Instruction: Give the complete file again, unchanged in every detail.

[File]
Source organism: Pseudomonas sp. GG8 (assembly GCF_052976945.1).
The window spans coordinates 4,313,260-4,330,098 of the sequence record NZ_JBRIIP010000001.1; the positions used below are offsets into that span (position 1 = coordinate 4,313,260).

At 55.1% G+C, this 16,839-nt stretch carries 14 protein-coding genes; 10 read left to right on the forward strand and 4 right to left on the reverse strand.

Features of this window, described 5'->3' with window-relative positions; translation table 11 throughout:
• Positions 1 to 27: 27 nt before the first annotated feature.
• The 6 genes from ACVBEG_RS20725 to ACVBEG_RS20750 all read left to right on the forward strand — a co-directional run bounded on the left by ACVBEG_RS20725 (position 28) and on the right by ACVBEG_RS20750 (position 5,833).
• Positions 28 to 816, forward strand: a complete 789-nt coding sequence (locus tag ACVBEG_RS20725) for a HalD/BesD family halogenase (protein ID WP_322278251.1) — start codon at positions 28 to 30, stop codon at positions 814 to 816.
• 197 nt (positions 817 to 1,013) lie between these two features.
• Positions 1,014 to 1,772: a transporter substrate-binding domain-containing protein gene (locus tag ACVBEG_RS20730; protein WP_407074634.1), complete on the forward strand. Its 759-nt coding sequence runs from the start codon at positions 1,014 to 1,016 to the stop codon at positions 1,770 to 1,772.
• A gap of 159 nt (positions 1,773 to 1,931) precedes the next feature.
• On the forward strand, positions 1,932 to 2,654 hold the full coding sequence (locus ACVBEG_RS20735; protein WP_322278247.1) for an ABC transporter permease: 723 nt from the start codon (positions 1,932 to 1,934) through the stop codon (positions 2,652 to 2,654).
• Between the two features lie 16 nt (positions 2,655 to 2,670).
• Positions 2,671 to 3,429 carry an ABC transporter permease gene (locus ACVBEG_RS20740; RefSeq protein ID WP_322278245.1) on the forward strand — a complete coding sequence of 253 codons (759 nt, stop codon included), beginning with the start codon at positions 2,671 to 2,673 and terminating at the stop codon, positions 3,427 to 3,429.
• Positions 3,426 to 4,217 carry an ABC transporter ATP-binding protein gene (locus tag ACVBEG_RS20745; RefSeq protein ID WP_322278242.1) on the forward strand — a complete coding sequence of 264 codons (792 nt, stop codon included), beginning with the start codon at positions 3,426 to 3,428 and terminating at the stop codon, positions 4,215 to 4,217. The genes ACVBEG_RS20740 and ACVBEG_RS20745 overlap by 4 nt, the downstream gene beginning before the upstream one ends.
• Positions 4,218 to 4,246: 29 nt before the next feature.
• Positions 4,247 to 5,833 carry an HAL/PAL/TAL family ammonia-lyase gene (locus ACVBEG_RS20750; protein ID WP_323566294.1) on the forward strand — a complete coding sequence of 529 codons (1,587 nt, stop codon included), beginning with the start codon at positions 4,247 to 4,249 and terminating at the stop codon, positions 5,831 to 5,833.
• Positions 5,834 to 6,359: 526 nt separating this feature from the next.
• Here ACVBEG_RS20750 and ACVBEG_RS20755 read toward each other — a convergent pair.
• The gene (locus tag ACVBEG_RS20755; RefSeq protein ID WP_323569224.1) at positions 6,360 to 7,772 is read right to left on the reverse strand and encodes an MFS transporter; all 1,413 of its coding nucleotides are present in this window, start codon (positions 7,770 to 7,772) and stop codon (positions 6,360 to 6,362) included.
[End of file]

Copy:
Source organism: Pseudomonas sp. GG8 (assembly GCF_052976945.1).
The window spans coordinates 4,313,260-4,330,098 of the sequence record NZ_JBRIIP010000001.1; the positions used below are offsets into that span (position 1 = coordinate 4,313,260).

At 55.1% G+C, this 16,839-nt stretch carries 14 protein-coding genes; 10 read left to right on the forward strand and 4 right to left on the reverse strand.

Features of this window, described 5'->3' with window-relative positions; translation table 11 throughout:
• Positions 1 to 27: 27 nt before the first annotated feature.
• The 6 genes from ACVBEG_RS20725 to ACVBEG_RS20750 all read left to right on the forward strand — a co-directional run bounded on the left by ACVBEG_RS20725 (position 28) and on the right by ACVBEG_RS20750 (position 5,833).
• Positions 28 to 816, forward strand: a complete 789-nt coding sequence (locus tag ACVBEG_RS20725) for a HalD/BesD family halogenase (protein ID WP_322278251.1) — start codon at positions 28 to 30, stop codon at positions 814 to 816.
• 197 nt (positions 817 to 1,013) lie between these two features.
• Positions 1,014 to 1,772: a transporter substrate-binding domain-containing protein gene (locus tag ACVBEG_RS20730; protein WP_407074634.1), complete on the forward strand. Its 759-nt coding sequence runs from the start codon at positions 1,014 to 1,016 to the stop codon at positions 1,770 to 1,772.
• A gap of 159 nt (positions 1,773 to 1,931) precedes the next feature.
• On the forward strand, positions 1,932 to 2,654 hold the full coding sequence (locus ACVBEG_RS20735; protein WP_322278247.1) for an ABC transporter permease: 723 nt from the start codon (positions 1,932 to 1,934) through the stop codon (positions 2,652 to 2,654).
• Between the two features lie 16 nt (positions 2,655 to 2,670).
• Positions 2,671 to 3,429 carry an ABC transporter permease gene (locus ACVBEG_RS20740; RefSeq protein ID WP_322278245.1) on the forward strand — a complete coding sequence of 253 codons (759 nt, stop codon included), beginning with the start codon at positions 2,671 to 2,673 and terminating at the stop codon, positions 3,427 to 3,429.
• Positions 3,426 to 4,217 carry an ABC transporter ATP-binding protein gene (locus tag ACVBEG_RS20745; RefSeq protein ID WP_322278242.1) on the forward strand — a complete coding sequence of 264 codons (792 nt, stop codon included), beginning with the start codon at positions 3,426 to 3,428 and terminating at the stop codon, positions 4,215 to 4,217. The genes ACVBEG_RS20740 and ACVBEG_RS20745 overlap by 4 nt, the downstream gene beginning before the upstream one ends.
• Positions 4,218 to 4,246: 29 nt before the next feature.
• Positions 4,247 to 5,833 carry an HAL/PAL/TAL family ammonia-lyase gene (locus ACVBEG_RS20750; protein ID WP_323566294.1) on the forward strand — a complete coding sequence of 529 codons (1,587 nt, stop codon included), beginning with the start codon at positions 4,247 to 4,249 and terminating at the stop codon, positions 5,831 to 5,833.
• Positions 5,834 to 6,359: 526 nt separating this feature from the next.
• Here ACVBEG_RS20750 and ACVBEG_RS20755 read toward each other — a convergent pair.
• The gene (locus tag ACVBEG_RS20755; RefSeq protein ID WP_323569224.1) at positions 6,360 to 7,772 is read right to left on the reverse strand and encodes an MFS transporter; all 1,413 of its coding nucleotides are present in this window, start codon (positions 7,770 to 7,772) and stop codon (positions 6,360 to 6,362) included.